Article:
In Playa Larga, let’s not say there are inconveniences or dangers, it could be said that several things are missing:
Spiders are missing in this town located in the national park of La Ciénaga de Zapata, mosquitoes are everywhere, the most abundant and dangerous that we have faced in Cuba. Bring repellent and mosquito nets.
There are almost no restaurants and, as in the rest of Cuba, those there take advantage of it:
- Prices are more expensive than in Old Havana, we have been asked 15 $CUC for a hamburger at a seedy kiosk, not even in the Upper East Side… In the end we found sandwiches for 3.5 $CUC and that was our lunch.
- In one of the main restaurants, “Chuchi el Gordo” they had the nerve to show us a menu, and when they saw that we were leaving, they said they had been wrong and we got another menu exactly the same but with all the prices 4 $CUC cheaper, saying that “those were the prices yesterday”, because of course, as everyone knows, restaurant prices are higher on Thursdays than on Fridays… The worst thing is that after such a nonsense, we ended up having dinner there the first night, because with the prices on the second menu it was the least expensive restaurant in the village apart from those that had a tendency to cause you diarrhea, and I admit it was the best dinner of the trip.
- But still we did not skip stomach problems: since we had sandwiches in a small restaurant on the first day and we did well, the second we emboldened and did the same thing in a street stall, and we think that could be what annoyed us during the tour in Topes de Collantes.
Transportation is lacking. Almost all of us who come here do it for diving:
- The dives begin at 11am and end at the appropriate time so that you do not have time to take the Viazul to anywhere; those who stay in the neighboring Playa Giron may reach the last one at 14:35 Cienfuegos direction, but if you buy the ticket in advance you risk not to arrive on time to the bus, and if you do not buy it, you risk it will be full. In our dive group, those who wanted to go at that time could only do the first dive. And of course in the afternoon no buses nor colectivos leave.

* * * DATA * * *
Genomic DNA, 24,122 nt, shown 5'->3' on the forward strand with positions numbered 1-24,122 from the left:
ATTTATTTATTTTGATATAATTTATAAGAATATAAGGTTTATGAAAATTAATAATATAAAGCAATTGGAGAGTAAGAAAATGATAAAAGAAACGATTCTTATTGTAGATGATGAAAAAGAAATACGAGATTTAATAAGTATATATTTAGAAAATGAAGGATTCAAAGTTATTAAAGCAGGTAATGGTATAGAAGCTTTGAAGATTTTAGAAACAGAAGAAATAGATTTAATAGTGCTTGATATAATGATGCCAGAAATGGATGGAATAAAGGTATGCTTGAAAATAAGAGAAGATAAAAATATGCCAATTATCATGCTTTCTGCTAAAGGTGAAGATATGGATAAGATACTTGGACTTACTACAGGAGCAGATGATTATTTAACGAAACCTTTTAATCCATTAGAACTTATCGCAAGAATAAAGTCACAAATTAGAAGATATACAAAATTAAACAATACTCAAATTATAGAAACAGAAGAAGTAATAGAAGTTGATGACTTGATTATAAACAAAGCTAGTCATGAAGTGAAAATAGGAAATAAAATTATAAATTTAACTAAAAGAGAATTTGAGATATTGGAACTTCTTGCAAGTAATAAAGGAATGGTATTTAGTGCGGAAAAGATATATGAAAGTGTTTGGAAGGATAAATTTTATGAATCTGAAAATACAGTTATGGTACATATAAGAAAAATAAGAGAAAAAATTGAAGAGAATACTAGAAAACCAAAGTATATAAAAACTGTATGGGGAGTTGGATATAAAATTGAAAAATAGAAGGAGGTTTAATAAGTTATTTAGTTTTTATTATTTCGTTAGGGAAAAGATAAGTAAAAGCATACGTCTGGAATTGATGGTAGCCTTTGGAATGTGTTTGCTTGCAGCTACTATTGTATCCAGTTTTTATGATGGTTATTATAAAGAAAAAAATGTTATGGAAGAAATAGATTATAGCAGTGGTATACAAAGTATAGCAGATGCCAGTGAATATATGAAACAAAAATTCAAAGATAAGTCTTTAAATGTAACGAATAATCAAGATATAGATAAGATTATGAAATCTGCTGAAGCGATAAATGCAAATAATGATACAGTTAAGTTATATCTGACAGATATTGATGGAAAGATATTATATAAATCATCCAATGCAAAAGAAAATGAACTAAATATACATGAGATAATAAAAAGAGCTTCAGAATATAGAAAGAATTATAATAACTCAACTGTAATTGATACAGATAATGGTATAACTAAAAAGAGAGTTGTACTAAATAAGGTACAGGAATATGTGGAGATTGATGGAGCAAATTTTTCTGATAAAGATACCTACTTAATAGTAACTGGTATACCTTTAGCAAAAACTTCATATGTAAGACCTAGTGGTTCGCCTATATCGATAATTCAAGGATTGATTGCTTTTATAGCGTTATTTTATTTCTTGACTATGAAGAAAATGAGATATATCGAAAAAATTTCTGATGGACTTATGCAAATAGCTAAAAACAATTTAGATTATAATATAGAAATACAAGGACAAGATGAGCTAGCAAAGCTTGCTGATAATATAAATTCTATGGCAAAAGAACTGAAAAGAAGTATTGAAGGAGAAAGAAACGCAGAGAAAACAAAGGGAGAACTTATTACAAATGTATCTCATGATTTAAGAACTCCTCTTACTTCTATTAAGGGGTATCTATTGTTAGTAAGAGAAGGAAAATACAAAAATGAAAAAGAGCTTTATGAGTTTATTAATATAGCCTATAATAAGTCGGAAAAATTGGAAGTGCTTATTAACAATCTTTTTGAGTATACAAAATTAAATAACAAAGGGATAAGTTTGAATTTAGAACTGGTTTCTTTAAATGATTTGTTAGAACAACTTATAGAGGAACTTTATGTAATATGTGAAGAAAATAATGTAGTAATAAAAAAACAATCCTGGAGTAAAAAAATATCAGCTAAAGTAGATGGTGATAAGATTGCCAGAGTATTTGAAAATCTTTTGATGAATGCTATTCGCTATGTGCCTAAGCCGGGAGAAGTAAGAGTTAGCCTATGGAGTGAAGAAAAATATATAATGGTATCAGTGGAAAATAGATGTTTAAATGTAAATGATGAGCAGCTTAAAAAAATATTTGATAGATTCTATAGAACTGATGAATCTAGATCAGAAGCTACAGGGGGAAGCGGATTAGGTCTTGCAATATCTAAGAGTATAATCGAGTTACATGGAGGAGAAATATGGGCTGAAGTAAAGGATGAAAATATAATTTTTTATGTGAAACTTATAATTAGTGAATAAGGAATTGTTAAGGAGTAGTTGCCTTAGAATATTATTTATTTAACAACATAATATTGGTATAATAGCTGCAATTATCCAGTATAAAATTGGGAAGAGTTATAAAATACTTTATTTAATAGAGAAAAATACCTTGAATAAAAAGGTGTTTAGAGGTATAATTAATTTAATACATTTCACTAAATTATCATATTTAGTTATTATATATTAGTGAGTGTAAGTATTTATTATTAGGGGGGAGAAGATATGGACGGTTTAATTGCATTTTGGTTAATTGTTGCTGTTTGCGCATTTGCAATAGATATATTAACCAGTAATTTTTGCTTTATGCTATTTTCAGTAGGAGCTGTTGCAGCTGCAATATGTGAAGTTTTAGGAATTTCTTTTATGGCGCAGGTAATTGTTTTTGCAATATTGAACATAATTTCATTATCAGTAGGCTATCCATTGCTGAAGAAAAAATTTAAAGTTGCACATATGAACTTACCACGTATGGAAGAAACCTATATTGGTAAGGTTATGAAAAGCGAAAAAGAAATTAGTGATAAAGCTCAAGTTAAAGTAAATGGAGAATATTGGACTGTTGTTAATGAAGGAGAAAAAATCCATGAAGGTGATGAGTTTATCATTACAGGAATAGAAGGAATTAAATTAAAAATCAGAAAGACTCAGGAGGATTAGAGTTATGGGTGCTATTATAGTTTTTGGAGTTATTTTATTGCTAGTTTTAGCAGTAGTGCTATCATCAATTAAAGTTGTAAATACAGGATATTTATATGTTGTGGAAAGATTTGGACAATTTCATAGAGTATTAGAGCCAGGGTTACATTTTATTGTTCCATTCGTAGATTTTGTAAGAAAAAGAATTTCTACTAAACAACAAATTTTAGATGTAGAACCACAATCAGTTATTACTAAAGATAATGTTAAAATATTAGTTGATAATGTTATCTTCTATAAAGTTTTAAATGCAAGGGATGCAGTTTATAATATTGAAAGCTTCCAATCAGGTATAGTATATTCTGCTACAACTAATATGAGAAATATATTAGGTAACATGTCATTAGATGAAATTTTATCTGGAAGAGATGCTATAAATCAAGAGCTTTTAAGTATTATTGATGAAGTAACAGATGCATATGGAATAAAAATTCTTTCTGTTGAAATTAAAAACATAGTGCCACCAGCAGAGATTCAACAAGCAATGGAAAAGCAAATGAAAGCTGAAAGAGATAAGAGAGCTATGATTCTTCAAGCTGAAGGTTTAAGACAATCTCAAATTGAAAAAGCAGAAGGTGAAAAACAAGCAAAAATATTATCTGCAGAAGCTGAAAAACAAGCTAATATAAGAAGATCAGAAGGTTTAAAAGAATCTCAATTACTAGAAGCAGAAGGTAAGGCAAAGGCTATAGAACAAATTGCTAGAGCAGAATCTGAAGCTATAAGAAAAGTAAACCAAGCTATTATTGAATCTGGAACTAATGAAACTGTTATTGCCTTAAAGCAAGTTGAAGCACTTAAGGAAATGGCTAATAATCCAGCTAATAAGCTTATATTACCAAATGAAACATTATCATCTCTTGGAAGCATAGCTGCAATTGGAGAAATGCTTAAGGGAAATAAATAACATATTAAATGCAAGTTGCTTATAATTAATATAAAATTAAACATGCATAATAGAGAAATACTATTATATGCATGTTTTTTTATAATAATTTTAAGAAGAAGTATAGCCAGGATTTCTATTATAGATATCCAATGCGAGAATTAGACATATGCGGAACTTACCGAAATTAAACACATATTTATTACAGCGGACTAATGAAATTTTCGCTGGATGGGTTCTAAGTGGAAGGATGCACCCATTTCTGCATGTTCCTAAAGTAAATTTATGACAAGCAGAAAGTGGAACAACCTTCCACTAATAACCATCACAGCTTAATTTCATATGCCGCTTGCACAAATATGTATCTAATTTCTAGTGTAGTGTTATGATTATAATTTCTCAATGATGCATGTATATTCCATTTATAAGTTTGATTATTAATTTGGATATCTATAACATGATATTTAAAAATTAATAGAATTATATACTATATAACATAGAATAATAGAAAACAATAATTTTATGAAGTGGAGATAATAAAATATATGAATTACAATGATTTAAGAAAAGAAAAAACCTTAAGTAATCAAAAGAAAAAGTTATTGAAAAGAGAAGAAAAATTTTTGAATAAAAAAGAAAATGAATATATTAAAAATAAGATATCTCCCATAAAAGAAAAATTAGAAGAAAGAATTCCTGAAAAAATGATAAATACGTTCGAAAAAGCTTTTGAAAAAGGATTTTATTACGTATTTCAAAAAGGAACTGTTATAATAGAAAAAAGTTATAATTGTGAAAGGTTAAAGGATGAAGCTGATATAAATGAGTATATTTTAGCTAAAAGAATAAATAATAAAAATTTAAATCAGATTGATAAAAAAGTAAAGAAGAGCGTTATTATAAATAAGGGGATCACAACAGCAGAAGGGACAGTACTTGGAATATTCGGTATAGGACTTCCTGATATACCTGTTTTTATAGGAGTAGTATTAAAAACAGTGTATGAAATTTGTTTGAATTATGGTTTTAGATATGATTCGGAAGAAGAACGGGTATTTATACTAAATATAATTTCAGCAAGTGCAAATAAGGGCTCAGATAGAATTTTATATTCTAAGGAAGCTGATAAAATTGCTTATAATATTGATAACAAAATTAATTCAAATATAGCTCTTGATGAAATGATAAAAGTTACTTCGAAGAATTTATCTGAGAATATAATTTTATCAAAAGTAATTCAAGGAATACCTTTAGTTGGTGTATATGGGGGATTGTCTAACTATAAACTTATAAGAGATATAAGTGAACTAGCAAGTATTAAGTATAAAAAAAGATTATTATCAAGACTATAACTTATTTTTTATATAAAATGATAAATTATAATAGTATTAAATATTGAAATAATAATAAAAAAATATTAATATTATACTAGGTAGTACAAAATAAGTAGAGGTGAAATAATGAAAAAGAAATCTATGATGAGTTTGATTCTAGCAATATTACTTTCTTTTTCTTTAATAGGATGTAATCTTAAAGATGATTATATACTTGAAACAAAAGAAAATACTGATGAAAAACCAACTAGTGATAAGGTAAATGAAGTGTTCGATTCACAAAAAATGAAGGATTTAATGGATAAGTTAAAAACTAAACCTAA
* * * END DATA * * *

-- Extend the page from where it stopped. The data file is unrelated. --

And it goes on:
- So, unless you have your own wheels or rent a private taxi, once you dive, you are trapped in this expensive village until the next day, and forced to dine and spend the night.
Common sense and security are missing regarding diving:
- They tell you that it’s 25 $CUC per dive, but once there, they tell you that the Fish Cave is 40 $CUC.
- First dive is in an area that, call me demanding, is fine, but nothing special, and then they say “now we go to the next site which is better” in the hope that you would think “I will have to dive in the better site, since the first it was no big deal”, but what they get is that you think “and why didn’t you take me first to the good spot so that I love it and feel like I want to dive longer? And if I want the dive in the cave, is more expensive? ” The result is that half of our group did not do the second dive, we snorkeled, which by the way is quite similar, since the area is shallow.
- And let’s not talk about the unfortunate condition of the diving equipment. We admit wetsuits full of holes and discolored, but my jacket had an air leak and the monitor told me “nothing happens”… during all the immersion my jacket was virtually empty. As I am an advanced diver but I was in the Open Water group (because my wife is basic diver) I solved it by compensating with my lungs and keeping myself as less deep as possible, but if this is not your case, do not even think of getting into the water with a defect of this type.
Queues of more than an hour to buy your Etecsa card in full sun. The only WiFi spot is in the central square, where there is a bar and benches.